Maria (I have given her this name after many years) sat on a blanket next to her mother. They sat on the sidewalk selling small bags of pecans in Nuevo Laredo, Mexico. It was the family’s livelihood. I was six-years-old and on a day trip with my parents. I pulled my dad’s hand and made him stop to buy a bag of pecans. As my dad paid the woman for the pecans, I looked deep into Maria’s eyes. I continue to carry the image of those mysterious black eyes and will never forget them.
Panchito stood in front of me smiling from cheek to cheek. He waited with anticipation for me to take his picture. The only difference between Panchito and any other child of five was that he looked more like a three-year-old due to malnutrition. He stood on the dirt with only a pair of dusty underpants; no shoes covered his young and already calloused feet; no shirt protected his small chest and back from the sun.
“Nunca me han tomado una photo (No one has ever taken my picture),” he told me. I proudly snapped my Polaroid camera, as I stood engulfed in 10 by 14 foot cinderblock homes which housed families of 8 to 10 persons in the ghetto of San Pedro Sula, Honduras. I will never forget Panchito’s smile.
What was it about these two children that affected me so deeply? It was something beyond that they were children living in poverty.
The option for the poor
I had been taught that the option for the poor was “the moral test of how a society treats its most vulnerable members” (Catholic social teaching). Also, that the poor have a unique way of looking at the world. The option for the poor is not to be understood as fomenting dualism, putting the rich on one side and the poor on the other. Rather, when the needs of the poor are not addressed, the entire community becomes wounded.
After sitting with the thought for many months, I realized that the option for the poor does not only mean that I, as a person from the “first world” who consumes 80% of the world’s goods, should be frugal with my goods, so all may have the necessities to live beyond today. There is much deeper meaning here.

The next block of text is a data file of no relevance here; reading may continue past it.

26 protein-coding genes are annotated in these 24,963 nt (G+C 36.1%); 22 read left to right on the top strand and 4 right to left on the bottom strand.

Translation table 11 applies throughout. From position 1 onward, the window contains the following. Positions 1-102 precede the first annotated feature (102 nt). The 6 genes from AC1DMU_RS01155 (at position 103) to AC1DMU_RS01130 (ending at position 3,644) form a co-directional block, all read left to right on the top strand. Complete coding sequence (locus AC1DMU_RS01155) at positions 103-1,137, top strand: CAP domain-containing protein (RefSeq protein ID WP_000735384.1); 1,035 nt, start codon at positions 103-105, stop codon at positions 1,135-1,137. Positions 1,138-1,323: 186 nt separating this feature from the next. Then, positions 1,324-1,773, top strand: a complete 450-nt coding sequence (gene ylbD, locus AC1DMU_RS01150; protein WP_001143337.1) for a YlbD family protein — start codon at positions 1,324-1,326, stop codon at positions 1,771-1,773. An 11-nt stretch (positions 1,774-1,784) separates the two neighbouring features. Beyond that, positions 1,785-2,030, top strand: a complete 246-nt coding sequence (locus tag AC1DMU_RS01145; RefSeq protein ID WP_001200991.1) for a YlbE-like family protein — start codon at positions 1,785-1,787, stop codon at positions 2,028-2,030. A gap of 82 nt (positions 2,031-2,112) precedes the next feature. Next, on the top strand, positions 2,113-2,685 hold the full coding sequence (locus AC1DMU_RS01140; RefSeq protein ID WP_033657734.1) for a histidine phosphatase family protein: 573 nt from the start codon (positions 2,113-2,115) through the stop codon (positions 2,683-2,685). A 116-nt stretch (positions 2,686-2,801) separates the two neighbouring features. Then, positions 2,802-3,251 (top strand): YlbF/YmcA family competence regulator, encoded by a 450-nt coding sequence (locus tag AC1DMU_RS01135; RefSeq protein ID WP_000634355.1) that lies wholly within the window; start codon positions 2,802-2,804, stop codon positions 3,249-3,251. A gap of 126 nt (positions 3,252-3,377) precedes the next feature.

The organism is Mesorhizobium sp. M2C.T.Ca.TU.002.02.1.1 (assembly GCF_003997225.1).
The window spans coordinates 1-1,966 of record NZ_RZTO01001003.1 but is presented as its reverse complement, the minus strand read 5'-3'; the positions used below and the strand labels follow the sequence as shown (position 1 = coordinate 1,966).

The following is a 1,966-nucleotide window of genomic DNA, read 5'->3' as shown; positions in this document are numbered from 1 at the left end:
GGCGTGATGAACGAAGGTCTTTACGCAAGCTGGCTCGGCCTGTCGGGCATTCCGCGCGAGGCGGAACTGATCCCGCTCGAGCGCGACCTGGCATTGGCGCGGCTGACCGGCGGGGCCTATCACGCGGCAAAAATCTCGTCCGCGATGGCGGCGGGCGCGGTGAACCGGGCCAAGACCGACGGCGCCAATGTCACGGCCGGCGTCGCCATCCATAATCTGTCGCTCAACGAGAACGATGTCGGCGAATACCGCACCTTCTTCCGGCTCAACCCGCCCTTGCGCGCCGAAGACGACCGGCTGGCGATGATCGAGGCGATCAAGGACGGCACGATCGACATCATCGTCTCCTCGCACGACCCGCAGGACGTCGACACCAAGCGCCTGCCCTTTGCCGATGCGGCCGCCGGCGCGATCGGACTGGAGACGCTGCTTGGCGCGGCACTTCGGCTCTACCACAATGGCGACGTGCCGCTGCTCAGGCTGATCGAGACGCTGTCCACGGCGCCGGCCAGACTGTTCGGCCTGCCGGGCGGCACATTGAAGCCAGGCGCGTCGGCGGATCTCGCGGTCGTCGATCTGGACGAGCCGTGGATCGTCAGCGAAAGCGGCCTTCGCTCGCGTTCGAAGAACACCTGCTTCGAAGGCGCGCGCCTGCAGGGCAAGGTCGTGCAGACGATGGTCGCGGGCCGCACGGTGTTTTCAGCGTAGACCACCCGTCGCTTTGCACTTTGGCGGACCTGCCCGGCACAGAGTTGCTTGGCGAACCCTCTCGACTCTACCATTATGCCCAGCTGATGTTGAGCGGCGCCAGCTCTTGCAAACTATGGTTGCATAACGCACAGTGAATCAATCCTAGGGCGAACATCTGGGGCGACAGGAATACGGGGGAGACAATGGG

It is through their vulnerability that the poor come to know God and the divinity within themselves. In special moments they invite us through a look, a smile, a conversation, a favor, a prayer…so we may truly see the face of Jesus in our sisters and brothers. If we are able to drop our facades and make ourselves vulnerable to accepting the invitation, then God works through these persons to grace us with a further understanding of our own human-divine connection.
She walked into the church with a bag of pennies. She spoke directly to me, “I came to visit the Santo Niño. I have a favor to ask him. Is there somewhere we can write petitions?” I showed her the papers and pencils. She picked-up one of each, then walked over to me. “I do not have my glasses. Will you write the note?” I accepted with a nod.
“Dear Santo Niño,” she began. She did not watch over me like other elderly women had in the past as I wrote. She continued, “Please take care of my son as he is in jail. Be with him everyday. And guide my daughter who has run away. Please bring her back to me.”
I finished the note and handed it to her. I found it strange when she did not try to read it. She handed the bag of pennies to Jorge, and asked him to take enough to purchase one candle at $2.00. Then she handed me the bag, and asked me to count out 50 cents. When I was finished, she told me to keep the 50 pennies. And, out of respect for her graciousness, I have.